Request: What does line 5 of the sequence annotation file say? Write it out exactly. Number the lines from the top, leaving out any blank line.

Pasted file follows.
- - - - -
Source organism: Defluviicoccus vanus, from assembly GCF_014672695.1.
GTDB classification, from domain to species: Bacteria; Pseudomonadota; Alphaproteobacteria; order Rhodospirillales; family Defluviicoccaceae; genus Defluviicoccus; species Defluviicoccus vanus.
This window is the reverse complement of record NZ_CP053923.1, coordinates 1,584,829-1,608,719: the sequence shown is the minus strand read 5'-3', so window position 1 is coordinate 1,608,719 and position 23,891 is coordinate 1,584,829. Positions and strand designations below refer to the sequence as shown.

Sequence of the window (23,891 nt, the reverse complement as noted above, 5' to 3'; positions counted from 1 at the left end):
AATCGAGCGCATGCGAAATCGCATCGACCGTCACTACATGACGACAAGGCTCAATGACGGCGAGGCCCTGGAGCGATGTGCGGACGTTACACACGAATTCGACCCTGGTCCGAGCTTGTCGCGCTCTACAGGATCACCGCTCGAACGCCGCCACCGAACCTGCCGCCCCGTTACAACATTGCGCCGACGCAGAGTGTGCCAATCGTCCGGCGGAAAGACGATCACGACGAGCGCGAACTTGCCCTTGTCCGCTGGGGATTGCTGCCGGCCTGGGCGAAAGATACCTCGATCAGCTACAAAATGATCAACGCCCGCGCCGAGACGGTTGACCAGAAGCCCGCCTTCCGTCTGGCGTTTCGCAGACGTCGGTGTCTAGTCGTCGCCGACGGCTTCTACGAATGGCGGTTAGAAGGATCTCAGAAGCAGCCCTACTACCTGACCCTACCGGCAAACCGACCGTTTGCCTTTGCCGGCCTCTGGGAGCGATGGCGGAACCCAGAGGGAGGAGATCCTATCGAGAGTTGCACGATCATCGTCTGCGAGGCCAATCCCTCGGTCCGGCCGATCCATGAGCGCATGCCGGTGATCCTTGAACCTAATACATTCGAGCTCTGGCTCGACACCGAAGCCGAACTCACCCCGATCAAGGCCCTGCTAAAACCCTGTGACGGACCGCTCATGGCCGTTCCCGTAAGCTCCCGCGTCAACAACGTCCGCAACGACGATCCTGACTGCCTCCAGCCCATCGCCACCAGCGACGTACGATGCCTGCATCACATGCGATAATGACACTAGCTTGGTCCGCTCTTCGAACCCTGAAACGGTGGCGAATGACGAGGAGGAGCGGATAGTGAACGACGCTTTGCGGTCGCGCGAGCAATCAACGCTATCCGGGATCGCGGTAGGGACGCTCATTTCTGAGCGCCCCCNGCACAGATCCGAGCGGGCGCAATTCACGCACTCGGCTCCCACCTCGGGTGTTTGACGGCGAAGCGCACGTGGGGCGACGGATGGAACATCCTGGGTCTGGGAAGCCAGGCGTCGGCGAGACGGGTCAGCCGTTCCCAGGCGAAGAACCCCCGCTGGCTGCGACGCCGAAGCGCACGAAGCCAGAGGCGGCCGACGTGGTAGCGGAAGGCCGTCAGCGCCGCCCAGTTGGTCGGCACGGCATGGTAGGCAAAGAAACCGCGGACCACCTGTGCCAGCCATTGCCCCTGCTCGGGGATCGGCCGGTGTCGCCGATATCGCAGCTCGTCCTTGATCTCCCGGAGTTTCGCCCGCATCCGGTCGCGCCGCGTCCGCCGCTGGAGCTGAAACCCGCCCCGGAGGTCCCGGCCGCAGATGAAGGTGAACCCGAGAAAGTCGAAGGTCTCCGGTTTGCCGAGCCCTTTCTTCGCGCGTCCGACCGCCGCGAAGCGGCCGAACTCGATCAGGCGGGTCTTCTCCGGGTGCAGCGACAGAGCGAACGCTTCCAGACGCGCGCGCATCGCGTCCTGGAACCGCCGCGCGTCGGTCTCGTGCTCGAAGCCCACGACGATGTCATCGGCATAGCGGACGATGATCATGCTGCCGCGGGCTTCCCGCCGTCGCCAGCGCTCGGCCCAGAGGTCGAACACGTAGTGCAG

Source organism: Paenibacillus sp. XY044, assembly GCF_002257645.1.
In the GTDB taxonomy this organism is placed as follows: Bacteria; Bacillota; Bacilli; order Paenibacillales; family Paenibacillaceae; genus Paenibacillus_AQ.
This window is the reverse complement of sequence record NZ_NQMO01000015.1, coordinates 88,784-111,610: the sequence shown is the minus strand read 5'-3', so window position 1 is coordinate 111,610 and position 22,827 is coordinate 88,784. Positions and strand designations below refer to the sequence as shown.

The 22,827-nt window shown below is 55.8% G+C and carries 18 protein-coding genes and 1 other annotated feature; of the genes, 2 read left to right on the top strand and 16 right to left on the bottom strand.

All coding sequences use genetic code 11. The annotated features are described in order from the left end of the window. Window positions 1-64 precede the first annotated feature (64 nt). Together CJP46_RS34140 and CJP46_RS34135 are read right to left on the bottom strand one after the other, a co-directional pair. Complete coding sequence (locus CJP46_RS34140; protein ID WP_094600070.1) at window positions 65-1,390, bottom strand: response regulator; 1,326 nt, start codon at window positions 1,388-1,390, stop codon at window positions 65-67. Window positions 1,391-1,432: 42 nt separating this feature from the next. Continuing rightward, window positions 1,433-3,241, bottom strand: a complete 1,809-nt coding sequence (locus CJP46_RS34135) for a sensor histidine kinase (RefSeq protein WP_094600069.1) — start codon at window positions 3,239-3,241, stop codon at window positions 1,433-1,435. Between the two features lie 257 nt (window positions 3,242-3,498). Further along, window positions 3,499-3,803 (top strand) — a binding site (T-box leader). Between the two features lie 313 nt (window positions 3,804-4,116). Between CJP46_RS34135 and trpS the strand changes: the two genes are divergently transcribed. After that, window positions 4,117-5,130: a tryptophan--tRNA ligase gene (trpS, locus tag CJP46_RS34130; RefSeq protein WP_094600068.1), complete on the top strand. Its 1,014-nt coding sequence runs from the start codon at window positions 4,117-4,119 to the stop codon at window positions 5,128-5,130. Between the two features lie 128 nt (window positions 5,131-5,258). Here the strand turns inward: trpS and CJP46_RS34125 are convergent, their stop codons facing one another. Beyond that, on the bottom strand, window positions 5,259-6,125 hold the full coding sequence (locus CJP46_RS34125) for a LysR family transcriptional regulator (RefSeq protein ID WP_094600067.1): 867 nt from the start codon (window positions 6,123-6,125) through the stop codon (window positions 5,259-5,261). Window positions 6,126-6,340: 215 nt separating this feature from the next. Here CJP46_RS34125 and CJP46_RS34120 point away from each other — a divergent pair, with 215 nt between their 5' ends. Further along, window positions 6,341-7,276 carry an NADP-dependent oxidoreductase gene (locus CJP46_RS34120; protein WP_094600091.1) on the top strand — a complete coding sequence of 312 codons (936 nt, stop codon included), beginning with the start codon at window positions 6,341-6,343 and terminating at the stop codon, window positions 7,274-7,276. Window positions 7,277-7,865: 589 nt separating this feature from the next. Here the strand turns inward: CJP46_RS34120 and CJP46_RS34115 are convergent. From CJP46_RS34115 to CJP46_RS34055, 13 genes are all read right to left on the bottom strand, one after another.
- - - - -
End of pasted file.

AATCGAGCGCATGCGAAATCGCATCGACCGTCACTACATGACGACAAGGCTCAATGACGGCGAGGCCCTGGAGCGATGTGCGGACGTTACACACGAATTCGACCCTGGTCCGAGCTTGTCGCGCTCTACAGGATCACCGCTCGAACGCCGCCACCGAACCTGCCGCCCCGTTACAACATTGCGCCGACGCAGAGTGTGCCAATCGTCCGGCGGAAAGACGATCACGACGAGCGCGAACTTGCCCTTGTCCGCTGGGGATTGCTGCCGGCCTGGGCGAAAGATACCTCGATCAGCTACAAAATGATCAACGCCCGCGCCGAGACGGTTGACCAGAAGCCCGCCTTCCGTCTGGCGTTTCGCAGACGTCGGTGTCTAGTCGTCGCCGACGGCTTCTACGAATGGCGGTTAGAAGGATCTCAGAAGCAGCCCTACTACCTGACCCTACCGGCAAACCGACCGTTTGCCTTTGCCGGCCTCTGGGAGCGATGGCGGAACCCAGAGGGAGGAGATCCTATCGAGAGTTGCACGATCATCGTCTGCGAGGCCAATCCCTCGGTCCGGCCGATCCATGAGCGCATGCCGGTGATCCTTGAACCTAATACATTCGAGCTCTGGCTCGACACCGAAGCCGAACTCACCCCGATCAAGGCCCTGCTAAAACCCTGTGACGGACCGCTCATGGCCGTTCCCGTAAGCTCCCGCGTCAACAACGTCCGCAACGACGATCCTGACTGCCTCCAGCCCATCGCCACCAGCGACGTACGATGCCTGCATCACATGCGATAATGACACTAGCTTGGTCCGCTCTTCGAACCCTGAAACGGTGGCGAATGACGAGGAGGAGCGGATAGTGAACGACGCTTTGCGGTCGCGCGAGCAATCAACGCTATCCGGGATCGCGGTAGGGACGCTCATTTCTGAGCGCCCCCNGCACAGATCCGAGCGGGCGCAATTCACGCACTCGGCTCCCACCTCGGGTGTTTGACGGCGAAGCGCACGTGGGGCGACGGATGGAACATCCTGGGTCTGGGAAGCCAGGCGTCGGCGAGACGGGTCAGCCGTTCCCAGGCGAAGAACCCCCGCTGGCTGCGACGCCGAAGCGCACGAAGCCAGAGGCGGCCGACGTGGTAGCGGAAGGCCGTCAGCGCCGCCCAGTTGGTCGGCACGGCATGGTAGGCAAAGAAACCGCGGACCACCTGTGCCAGCCATTGCCCCTGCTCGGGGATCGGCCGGTGTCGCCGATATCGCAGCTCGTCCTTGATCTCCCGGAGTTTCGCCCGCATCCGGTCGCGCCGCGTCCGCCGCTGGAGCTGAAACCCGCCCCGGAGGTCCCGGCCGCAGATGAAGGTGAACCCGAGAAAGTCGAAGGTCTCCGGTTTGCCGAGCCCTTTCTTCGCGCGTCCGACCGCCGCGAAGCGGCCGAACTCGATCAGGCGGGTCTTCTCCGGGTGCAGCGACAGAGCGAACGCTTCCAGACGCGCGCGCATCGCGTCCTGGAACCGCCGCGCGTCGGTCTCGTGCTCGAAGCCCACGACGATGTCATCGGCATAGCGGACGATGATCATGCTGCCGCGGGCTTCCCGCCGTCGCCAGCGCTCGGCCCAGAGGTCGAACACGTAGTGCAG